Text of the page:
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New Washington apple variety making inroads in market
Whether it's to fill a gap in seasons, or to put a twist on flavor or texture, Washington apple growers are willing to try out new varieties and bring them out to market.
John Long, of L&M Companies, said that their Crimson Delight variety is aiming to make a more sustained appearance on the shelves of retailers. "The Crimson Delight variety is a Proprietary apple of Apple King, LLC and exclusively marketed by L&M Companies," he said. "The apple was developed in the state of Washington and is a cross breed between a Gala and a Splendor. It has a firm, dense texture similar to a Pink Lady or a Jazz apple but is sweeter than those varieties. It is juicy, sweet and full of flavor and we feel it is a standout among the newer varieties."
The Crimson Delight was initially offered as a winter season apple but production has since improved to enable a lengthier season. It still is a later maturing apple that also ships pretty well. "This is now our 3rd year in production," said Long. "As the first trees that were planted get older, production is increasing. Last year, there were 12,000 boxes of Crimson Delight produced by growers across Washington state. This year we expect 20,000 or more."
"Overall, the apple behaves very much like any other apple in the way it needs to be looked after," he continued. "It likes similar weather to other varieties but it is a late bloomer. Our harvest lasts from October 15 to the first week of November, being completed before the frosts arrive. Initially, we offered it as a winter apple as it stores well and peaks in flavor and sweetness from January and into February. As we have learned how to grow, harvest, store and pack the Crimson Delight better, we are now able to market it from November 1st right through to May."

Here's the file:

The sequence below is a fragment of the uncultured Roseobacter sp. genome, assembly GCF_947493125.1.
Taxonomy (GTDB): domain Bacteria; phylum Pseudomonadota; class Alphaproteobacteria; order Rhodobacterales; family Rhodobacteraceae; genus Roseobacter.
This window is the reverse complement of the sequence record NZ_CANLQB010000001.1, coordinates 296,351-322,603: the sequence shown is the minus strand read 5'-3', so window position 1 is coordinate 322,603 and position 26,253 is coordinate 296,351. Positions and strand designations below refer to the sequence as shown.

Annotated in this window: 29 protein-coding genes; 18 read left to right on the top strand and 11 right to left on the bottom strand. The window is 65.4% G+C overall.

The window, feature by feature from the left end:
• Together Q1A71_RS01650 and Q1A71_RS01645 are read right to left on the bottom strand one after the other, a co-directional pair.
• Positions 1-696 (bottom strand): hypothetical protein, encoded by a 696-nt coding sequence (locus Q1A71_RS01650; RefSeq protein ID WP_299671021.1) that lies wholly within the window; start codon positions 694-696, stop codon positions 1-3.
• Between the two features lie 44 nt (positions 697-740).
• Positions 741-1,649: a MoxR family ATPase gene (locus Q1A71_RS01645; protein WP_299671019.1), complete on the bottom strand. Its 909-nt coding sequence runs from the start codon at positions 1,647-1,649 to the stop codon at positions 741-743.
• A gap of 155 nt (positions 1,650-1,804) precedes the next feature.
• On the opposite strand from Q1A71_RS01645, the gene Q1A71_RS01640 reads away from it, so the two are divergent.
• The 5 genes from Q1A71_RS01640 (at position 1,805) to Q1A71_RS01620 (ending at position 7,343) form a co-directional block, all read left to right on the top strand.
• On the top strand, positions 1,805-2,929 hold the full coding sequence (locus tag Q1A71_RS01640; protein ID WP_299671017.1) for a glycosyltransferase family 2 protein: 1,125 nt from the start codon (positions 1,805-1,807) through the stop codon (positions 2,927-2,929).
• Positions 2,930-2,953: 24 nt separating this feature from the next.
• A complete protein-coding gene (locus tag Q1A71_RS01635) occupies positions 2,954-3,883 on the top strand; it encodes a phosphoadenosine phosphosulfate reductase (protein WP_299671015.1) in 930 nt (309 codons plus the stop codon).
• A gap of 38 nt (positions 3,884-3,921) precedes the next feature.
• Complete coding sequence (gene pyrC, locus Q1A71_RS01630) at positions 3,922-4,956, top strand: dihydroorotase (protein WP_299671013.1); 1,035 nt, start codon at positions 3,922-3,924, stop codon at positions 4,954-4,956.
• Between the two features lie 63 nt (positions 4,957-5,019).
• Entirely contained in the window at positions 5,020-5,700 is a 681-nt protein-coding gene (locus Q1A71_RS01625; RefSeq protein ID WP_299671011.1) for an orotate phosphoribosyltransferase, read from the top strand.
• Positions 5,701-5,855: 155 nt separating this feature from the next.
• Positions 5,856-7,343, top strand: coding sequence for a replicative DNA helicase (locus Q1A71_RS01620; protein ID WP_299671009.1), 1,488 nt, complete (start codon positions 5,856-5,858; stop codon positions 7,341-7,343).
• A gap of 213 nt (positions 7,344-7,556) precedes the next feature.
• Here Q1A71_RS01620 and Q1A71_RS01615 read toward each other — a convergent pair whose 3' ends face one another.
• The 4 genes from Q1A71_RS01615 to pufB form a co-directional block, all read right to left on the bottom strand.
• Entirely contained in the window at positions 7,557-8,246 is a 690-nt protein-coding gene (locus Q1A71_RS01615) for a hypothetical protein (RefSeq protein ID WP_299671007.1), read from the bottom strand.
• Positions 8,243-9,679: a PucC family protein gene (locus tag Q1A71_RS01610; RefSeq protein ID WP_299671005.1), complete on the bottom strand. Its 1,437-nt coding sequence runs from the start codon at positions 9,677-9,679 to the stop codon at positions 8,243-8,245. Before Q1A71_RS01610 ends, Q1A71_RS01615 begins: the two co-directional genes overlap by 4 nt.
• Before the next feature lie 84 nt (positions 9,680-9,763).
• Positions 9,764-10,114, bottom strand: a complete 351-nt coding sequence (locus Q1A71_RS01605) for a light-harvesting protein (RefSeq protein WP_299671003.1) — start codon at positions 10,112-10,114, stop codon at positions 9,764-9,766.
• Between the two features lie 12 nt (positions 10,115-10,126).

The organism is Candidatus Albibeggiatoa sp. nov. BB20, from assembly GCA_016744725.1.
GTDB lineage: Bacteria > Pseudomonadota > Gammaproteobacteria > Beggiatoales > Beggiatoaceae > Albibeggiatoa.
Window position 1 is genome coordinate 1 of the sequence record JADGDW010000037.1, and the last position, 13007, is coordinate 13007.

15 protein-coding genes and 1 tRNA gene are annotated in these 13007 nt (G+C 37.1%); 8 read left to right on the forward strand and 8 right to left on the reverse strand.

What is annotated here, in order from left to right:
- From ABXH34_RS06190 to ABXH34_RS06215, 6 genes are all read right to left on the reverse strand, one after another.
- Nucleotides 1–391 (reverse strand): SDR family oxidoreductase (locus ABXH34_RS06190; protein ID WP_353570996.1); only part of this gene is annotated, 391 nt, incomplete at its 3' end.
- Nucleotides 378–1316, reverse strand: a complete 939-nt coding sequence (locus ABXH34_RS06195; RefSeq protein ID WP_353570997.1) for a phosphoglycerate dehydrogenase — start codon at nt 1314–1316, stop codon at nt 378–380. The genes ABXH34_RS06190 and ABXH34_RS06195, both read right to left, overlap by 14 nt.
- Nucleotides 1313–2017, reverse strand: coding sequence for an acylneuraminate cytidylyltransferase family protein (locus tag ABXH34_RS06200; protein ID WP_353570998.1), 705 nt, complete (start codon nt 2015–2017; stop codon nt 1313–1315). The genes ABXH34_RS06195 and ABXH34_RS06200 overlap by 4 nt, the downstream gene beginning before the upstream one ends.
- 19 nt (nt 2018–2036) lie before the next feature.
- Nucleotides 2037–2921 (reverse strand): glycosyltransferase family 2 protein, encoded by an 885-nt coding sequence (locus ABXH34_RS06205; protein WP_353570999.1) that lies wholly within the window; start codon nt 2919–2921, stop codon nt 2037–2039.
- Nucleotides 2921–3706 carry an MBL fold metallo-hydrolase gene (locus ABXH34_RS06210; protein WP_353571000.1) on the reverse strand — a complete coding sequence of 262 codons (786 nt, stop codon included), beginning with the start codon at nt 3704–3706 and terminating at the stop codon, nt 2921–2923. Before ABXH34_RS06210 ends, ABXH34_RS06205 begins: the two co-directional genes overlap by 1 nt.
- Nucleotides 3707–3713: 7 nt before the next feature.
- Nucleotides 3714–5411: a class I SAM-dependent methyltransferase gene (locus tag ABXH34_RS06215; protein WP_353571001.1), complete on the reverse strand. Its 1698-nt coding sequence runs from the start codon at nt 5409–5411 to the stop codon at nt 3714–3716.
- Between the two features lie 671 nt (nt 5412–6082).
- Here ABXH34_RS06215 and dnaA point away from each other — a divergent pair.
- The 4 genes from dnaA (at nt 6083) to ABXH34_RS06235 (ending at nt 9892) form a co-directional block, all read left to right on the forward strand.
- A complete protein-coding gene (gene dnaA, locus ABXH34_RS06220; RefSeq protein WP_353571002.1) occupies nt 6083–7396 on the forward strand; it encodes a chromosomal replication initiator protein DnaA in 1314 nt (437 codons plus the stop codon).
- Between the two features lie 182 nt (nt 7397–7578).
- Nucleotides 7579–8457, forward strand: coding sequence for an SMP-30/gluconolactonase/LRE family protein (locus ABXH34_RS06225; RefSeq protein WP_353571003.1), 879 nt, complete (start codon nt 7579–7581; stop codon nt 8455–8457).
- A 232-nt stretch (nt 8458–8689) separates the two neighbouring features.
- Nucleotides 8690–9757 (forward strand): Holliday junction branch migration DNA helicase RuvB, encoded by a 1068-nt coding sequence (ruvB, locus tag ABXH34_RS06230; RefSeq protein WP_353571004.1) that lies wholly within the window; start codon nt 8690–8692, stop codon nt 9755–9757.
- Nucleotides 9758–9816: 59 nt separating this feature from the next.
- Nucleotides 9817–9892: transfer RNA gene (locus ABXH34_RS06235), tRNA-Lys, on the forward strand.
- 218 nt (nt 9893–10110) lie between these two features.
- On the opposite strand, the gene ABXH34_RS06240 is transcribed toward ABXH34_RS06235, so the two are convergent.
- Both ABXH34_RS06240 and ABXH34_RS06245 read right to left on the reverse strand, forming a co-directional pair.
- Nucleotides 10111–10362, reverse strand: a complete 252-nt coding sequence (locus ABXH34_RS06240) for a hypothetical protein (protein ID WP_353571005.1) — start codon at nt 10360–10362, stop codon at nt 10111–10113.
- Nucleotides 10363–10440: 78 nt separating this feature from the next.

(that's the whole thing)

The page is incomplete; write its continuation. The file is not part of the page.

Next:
Hope for a permanent place on supermarket shelves
As the trees mature and produce more fruit, the company is hoping that a sustained, substantial crop will encourage more large retailers to stock it on a more permanent basis. "One of the most difficult aspects of growing a proprietary crop is to get that exposure into the retail market," Long noted. "They generally only display the usual 8-10 varieties, so breaking into that market is tough."
"Having said that, the Crimson Delight has enjoyed good success," he added. "Consumers who try the apple, really enjoy the taste and it fits into the flavor profile they are looking for. They are also enthused by the fact that we source the apple from a number of small scale family farms of only a few hundred acres. We just need to get that volume up for retailers to be confident of a steady supply. Production will increase as the trees mature. We estimate that when the trees reach 5 or 6 years old and attain maximum production, we will have the ability to supply between 30,000 to 40,000 cartons from our group of farms. Additional new acreage is also being planted that will increase volumes over the next 5 years up to a million cartons. Our main focus right now is to continue to develop the fresh market for the Crimson Delight but we also see potential in the slicing apple market, thanks to the Crimson Delight's texture and flavor profile."
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